One more thing [shifting...shifting...Ok! - Saleslady Mode]. A guy named Joe Mettimano works for a company called World Vision. He and his team are currently working on a campaign called the "Children Should Never Be Soldiers" petition. They are trying to get a million signatures and when they do they will submit it to the U.S. president, the Congress and the United Nations urging them to take meaningful political action. I went to sign the declaration online and was surprised that they currently have less than 50,000. Come on. We can do better than that.

Thank you for reading this. I would love for you to comment.

This blog took more than 3 hours. My daughter is hungry and probably feeling a bit neglected [I can't concentrate on this, peel her orange and discuss the pros and cons of the latest episode of Larry Boy [but after brushing her off by saying "not now" for the eighteenth time I finally did explain what I was writing - she agreed that it was very important]. I better go tend to her.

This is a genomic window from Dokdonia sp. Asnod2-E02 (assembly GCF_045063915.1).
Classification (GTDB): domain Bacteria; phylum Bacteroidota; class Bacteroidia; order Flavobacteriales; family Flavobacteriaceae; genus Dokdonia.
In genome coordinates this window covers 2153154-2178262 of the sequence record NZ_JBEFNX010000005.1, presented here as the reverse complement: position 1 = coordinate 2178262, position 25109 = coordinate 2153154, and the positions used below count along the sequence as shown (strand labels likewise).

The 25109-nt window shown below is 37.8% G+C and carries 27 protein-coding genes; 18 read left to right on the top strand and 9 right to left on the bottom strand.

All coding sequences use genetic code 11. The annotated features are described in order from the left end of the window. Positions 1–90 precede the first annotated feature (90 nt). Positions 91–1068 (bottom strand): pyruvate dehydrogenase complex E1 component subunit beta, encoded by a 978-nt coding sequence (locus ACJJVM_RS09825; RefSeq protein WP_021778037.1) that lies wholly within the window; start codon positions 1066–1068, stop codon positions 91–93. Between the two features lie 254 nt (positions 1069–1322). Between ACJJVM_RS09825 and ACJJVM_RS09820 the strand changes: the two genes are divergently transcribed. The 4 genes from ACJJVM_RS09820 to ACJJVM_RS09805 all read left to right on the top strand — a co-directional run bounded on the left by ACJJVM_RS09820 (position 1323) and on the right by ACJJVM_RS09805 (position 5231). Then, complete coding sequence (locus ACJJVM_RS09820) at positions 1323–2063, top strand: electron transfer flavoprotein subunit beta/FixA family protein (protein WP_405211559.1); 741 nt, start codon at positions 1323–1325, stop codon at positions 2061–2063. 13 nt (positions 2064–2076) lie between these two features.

I don't feel like I said everything I wanted to say. I would like to discuss sex trafficking more and talk a little bit about why slavery is so rampant today. Another blog. Another day.


Jessica said...

Oh, Brandy - I simply love that you posted this. I am going to make sure to direct all my friends to your blog for this entry. And those to come. I love your honesty and your style. I wish I had half the dedication to my blog that you do to yours - then I might have more than 2 entries.